“Bats have long been associated with mystery, evil, death, and the supernatural. They’re only active at night, plus they live in caves (which evokes the underworld). Vampires are also often said to transform into bats, a connection popularized by Stoker’s novel and the many Dracula films.  One theory for the link between bats and Halloween has to do with the festival of Samhain. When the Celts celebrated the end of the harvest on October 31, they would light bonfires to keep evil spirits at bay. This practice would attract insects and, in turn, bats.

For some great Bat Facts (and to see baby bats in blankets) go to Brandon Keim’s Wired article, October 31, 2012 entitled: Tricks and Treats: 12 Amazing Things About Bats.”

Back to the puzzle: after removing all the tape and cleaning up the parts, I turned the puzzle pieces over to my wife for PLPPP (POST LASER PUZZLE PIECE PROCESSING).  I thought the image I laser-printed on the puzzle would make it easy to put the puzzle back together before painting…NO! It took my wife a couple of hours [days, actually…J]  to reconstruct the puzzle. The image was too light and the puzzle pieces are so uniform that it made it really difficult to put the puzzle together.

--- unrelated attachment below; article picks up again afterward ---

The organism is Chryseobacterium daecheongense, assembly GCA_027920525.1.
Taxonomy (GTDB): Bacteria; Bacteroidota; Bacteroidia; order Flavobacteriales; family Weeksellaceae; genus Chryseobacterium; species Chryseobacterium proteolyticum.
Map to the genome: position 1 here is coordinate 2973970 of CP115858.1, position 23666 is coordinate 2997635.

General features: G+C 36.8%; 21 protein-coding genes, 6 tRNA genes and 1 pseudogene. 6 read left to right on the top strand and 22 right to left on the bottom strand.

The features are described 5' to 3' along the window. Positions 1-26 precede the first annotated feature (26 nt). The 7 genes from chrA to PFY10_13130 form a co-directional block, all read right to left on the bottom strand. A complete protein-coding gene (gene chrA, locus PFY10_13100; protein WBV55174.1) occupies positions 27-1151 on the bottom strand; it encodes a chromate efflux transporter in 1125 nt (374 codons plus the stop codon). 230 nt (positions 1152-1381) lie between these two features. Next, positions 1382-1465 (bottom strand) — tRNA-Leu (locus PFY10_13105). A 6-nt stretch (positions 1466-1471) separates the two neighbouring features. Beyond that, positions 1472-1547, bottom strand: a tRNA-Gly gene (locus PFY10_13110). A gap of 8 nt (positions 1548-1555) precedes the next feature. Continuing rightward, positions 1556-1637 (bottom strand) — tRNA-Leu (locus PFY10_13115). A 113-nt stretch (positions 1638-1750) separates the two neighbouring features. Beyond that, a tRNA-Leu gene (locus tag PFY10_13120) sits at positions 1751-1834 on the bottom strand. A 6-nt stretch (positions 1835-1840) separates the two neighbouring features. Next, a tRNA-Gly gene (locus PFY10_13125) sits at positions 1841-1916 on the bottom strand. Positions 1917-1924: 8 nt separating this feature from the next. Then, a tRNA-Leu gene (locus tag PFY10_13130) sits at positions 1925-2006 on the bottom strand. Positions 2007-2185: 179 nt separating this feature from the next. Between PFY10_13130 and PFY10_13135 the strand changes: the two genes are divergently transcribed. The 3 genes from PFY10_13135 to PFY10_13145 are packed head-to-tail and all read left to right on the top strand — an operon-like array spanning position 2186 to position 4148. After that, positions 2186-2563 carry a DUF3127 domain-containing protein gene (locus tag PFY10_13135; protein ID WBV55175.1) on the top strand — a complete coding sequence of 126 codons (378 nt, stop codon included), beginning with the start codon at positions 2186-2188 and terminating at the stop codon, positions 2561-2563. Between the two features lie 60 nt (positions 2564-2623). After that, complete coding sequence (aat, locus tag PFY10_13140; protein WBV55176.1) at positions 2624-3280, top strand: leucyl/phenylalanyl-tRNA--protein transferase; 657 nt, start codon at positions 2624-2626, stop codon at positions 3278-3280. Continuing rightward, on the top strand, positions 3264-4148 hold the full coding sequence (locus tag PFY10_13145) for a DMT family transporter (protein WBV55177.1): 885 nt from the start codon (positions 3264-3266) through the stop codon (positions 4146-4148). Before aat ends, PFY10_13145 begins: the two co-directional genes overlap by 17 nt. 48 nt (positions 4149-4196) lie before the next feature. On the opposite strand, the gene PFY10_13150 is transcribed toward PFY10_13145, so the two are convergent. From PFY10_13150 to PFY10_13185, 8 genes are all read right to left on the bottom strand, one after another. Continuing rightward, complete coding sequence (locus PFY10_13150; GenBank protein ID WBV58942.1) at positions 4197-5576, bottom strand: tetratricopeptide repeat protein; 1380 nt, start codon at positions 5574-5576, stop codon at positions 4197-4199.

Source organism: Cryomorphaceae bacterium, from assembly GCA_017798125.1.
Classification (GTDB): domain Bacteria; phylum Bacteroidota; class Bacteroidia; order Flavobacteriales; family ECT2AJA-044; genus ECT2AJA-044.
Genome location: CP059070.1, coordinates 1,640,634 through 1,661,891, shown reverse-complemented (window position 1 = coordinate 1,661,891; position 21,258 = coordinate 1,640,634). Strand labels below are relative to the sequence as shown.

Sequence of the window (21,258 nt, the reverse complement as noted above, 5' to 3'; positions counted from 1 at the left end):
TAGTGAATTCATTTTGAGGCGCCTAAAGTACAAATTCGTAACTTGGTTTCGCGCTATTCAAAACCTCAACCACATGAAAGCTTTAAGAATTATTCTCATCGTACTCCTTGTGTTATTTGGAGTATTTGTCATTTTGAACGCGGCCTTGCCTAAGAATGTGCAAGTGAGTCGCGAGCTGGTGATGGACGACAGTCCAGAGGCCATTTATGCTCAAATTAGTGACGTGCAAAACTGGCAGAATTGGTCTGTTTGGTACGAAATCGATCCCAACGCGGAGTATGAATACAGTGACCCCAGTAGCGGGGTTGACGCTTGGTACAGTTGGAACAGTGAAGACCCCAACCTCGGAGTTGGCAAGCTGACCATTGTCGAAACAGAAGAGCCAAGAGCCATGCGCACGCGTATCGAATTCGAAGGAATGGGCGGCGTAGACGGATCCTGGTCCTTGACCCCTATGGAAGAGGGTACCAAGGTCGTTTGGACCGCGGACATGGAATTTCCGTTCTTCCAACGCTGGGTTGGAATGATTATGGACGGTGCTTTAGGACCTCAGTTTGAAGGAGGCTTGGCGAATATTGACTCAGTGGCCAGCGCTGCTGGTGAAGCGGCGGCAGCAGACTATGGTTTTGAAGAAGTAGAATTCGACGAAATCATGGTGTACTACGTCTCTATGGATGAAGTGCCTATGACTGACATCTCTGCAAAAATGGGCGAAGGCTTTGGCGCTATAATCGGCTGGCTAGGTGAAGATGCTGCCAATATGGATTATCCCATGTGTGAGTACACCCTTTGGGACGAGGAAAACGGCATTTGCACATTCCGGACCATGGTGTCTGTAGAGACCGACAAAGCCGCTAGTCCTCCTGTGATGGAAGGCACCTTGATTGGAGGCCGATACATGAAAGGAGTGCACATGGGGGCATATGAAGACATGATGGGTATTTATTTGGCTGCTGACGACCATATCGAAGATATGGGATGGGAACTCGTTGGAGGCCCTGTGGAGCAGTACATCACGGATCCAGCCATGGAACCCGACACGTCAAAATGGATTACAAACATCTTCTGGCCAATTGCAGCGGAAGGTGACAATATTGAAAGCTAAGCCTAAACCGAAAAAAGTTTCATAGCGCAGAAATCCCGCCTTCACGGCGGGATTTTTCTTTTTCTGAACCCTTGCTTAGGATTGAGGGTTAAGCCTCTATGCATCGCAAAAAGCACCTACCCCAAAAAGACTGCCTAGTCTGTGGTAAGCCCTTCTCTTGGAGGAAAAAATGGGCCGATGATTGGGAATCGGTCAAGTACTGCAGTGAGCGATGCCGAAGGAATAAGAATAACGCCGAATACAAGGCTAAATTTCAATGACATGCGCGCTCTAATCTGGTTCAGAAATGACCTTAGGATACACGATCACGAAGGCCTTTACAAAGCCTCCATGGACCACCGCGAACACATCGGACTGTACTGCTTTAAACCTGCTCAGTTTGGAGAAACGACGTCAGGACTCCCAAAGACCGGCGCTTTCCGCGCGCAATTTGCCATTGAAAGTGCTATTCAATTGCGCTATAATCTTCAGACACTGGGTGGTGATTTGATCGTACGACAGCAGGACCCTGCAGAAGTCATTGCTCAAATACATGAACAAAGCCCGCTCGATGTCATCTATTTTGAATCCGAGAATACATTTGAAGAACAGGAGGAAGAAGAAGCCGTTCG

Once it was together, I sandwiched it between two boards and flipped it over. I covered the back side with painters’ tape to hold it together while my wife painted it, using acrylic paints and glitter. I followed this up with a couple clear coats of acrylic spray.  My wife decided to extend the challenge she had undergone, and painted the puzzle in a fashion to keep the difficulty at a high level.  Nobody is going to quickly solve this puzzle like a bat out of you know where!!

 

Halloween Woodworking